I've been pointed to a Neumann TLM 103 as a good mic to pickup low freq with a very low noise floor. I might give that a shot, but the problem is that it won't be representative of the actual db or sound level of the noise. I need to have in addition to a recording sweetened to highlight the hum, some sort of measurement of the sound. So I'm researching SPL meters now. The one I have from Radio Shack is not going to cut it. But perhaps they make one that I can tune to a specific freq (or something, maybe octive) and get a measure of the actual sound and frequency. I think this will hold up more in court for my client than a general recording would. Or at least it would add some merit to the recorded track.

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Boswell Tue, 11/27/2007 - 05:32

You need a measurement or calibration microphone coupled to a recorder with an adequate low frequency response.

The Behringer ECM8000 is a perfectly adequate measurement microphone, but needs phantom power, which limits your portable recorder options. Don't get the Zoom H4 recorder even though it can supply phantom power, as its low frequency response is not up to the task in hand.

Conventional microphones such as the the Rode NT4 have a low 3dB point of 20Hz and can be battery powered, so one of those running into a Sony MZ-RH1 minidisc recorder would do your job.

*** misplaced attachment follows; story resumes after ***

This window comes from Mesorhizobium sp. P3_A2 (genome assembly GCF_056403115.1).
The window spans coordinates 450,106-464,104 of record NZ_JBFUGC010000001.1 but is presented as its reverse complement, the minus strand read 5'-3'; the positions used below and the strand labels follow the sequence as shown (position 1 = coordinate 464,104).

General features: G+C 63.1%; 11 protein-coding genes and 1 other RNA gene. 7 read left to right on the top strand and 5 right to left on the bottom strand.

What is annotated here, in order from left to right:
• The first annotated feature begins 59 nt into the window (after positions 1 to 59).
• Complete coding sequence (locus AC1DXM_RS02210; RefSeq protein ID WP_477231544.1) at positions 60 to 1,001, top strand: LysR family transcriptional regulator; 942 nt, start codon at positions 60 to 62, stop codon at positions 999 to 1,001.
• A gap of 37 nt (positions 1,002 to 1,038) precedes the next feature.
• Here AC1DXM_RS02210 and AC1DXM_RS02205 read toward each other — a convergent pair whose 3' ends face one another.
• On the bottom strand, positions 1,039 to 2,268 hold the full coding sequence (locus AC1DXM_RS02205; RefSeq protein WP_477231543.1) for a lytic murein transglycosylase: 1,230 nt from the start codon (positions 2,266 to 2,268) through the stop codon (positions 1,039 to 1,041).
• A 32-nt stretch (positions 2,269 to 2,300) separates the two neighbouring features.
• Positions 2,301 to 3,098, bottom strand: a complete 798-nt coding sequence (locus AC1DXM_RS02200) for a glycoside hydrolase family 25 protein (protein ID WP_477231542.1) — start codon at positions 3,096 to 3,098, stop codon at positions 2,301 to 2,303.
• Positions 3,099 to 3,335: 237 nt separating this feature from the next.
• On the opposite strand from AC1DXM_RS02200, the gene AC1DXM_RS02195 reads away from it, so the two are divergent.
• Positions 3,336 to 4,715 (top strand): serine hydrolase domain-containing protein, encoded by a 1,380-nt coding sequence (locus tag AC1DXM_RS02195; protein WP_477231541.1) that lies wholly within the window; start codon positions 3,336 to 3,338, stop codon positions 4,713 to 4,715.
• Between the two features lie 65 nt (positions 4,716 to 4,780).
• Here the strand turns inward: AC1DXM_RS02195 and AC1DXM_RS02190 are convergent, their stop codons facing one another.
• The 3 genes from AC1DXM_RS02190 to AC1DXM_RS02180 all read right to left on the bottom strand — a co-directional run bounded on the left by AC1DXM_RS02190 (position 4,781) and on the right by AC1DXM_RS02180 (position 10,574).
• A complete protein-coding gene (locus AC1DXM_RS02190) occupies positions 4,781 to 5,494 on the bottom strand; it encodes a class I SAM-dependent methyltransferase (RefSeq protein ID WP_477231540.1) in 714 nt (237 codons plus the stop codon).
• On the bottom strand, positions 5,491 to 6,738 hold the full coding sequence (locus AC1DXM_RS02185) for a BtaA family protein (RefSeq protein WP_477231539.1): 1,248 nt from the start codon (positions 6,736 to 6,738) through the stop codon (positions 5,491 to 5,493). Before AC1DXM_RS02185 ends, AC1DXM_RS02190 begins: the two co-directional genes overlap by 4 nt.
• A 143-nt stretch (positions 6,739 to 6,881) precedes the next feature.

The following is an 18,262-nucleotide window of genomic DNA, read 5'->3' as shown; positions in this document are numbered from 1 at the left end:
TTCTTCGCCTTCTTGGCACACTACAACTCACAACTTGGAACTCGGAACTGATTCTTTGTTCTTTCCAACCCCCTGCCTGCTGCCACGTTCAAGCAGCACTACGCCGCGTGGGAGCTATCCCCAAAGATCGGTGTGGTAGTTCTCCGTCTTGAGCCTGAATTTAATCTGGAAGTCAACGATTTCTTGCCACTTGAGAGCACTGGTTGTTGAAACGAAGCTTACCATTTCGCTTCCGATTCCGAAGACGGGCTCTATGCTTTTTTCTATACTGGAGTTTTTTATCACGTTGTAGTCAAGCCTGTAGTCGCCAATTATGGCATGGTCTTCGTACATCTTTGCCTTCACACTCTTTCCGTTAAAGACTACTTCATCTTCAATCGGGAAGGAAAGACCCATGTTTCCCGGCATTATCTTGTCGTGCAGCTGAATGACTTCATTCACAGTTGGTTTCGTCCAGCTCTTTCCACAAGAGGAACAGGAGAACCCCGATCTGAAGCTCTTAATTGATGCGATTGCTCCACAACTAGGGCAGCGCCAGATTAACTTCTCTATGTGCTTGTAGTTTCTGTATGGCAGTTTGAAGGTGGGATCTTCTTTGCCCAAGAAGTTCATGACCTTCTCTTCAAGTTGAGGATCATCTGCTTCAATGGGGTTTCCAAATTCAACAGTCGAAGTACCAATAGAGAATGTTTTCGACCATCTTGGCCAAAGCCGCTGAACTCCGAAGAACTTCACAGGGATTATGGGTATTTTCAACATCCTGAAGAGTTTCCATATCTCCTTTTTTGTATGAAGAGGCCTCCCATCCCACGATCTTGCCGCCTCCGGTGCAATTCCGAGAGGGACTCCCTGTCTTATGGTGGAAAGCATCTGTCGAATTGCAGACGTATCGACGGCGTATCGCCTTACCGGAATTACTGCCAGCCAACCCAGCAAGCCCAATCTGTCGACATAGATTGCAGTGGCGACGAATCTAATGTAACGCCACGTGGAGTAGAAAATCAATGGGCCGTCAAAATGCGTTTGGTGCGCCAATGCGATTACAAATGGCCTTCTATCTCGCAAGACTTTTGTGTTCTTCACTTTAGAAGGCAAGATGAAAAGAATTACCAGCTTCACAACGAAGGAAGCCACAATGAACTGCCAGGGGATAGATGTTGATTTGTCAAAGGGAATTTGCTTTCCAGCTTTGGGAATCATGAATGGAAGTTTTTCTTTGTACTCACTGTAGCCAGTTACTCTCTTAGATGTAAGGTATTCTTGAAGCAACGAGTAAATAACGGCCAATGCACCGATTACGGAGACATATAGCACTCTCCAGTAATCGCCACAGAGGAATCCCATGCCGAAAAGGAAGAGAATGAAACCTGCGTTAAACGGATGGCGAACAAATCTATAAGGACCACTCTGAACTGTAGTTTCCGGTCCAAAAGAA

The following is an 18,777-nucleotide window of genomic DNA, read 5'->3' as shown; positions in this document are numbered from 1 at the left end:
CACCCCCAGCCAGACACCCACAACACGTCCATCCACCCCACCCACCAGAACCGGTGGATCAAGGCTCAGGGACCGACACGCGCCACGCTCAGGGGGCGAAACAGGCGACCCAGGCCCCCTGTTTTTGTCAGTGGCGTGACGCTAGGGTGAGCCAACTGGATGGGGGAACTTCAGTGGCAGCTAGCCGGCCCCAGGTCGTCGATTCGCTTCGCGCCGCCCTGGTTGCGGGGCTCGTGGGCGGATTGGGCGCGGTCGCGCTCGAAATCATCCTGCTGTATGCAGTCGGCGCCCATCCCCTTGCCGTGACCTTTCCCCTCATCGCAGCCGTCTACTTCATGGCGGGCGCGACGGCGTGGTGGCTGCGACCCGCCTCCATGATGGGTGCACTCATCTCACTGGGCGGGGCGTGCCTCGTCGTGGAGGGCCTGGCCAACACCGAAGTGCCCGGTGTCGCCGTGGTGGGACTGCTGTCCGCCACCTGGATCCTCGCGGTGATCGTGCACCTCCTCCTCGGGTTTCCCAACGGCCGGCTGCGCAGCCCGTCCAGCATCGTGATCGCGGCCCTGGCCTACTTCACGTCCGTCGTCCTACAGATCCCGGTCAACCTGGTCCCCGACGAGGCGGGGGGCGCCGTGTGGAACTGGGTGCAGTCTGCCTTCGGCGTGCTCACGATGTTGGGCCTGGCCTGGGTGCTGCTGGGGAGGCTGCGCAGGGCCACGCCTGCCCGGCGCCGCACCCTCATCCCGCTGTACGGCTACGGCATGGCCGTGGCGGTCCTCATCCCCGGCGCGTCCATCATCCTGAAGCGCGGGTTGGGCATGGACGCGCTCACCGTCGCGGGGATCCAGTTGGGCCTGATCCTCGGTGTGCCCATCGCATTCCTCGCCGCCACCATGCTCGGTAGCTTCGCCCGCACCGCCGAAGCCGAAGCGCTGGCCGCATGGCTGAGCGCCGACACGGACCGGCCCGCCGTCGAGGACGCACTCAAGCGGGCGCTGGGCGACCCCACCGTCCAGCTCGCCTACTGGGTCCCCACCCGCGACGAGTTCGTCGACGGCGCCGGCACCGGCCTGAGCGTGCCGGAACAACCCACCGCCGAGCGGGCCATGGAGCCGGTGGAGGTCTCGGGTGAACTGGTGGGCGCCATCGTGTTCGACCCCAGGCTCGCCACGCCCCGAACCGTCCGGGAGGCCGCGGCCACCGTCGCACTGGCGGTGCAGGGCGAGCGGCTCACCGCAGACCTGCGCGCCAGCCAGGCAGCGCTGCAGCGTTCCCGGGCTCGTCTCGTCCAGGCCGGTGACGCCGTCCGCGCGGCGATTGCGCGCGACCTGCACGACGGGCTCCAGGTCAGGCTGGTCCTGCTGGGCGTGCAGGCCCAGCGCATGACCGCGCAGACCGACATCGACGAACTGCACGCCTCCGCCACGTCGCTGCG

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JoeH Tue, 11/27/2007 - 05:54

Actually, you'll need a SMALL Diaphragm microphone, something like the earthworks or the DPA 4006's. THese microphones were originally calibration mics, and go all the way down to 20 HZ and a bit lower, and you'll need tha accuracy when doing something like this. (DPA used to be B&K - which is now exclusively a calibration & testing microphone company.)

Believe me, I understand EXACTLY what you're trying to capture here. I'm currently sufferening from something very similar to this. About .2 miles from here is a new construction site where they are building a 2 or 3 story office campus. It will be fairly eco-friendly and will be tucked behind a huge berm and lots of trees, but in the meantime, the construction process is intense/insane.

Any given day, there are at least two to four large earth movers, backhoe's and levellers pushing dirt around and digging trenches. The beeping is one thing, but the combined low end is absolutely astounding. The morning hours are the worst; I can barely sit in my studio (which at the moment is a semi-finished garage, while I'm buidling my new space). Delivery people have stood at my front door and remarked how bad the bass is at my house (which seems to work as a resonator) and how they can't hear it on the street - even CLOSER to the construction site! If you stand outside, in front of my house, it's not bad, but when you come INSIDE and feel the resonance, it's ungodly.

Fortunately, it won't last forever, and they're done working most days by 4, so I'm trying to take it all in stride.

But in your case, you've got to document this acoustically AND visually. (With charts and graphs, etc.)

If there's an attorney or class action suit involved, you should get some "Up front" money to cover your expenses, perhaps from the law firm handling this.

You're going to need the following to do this properly: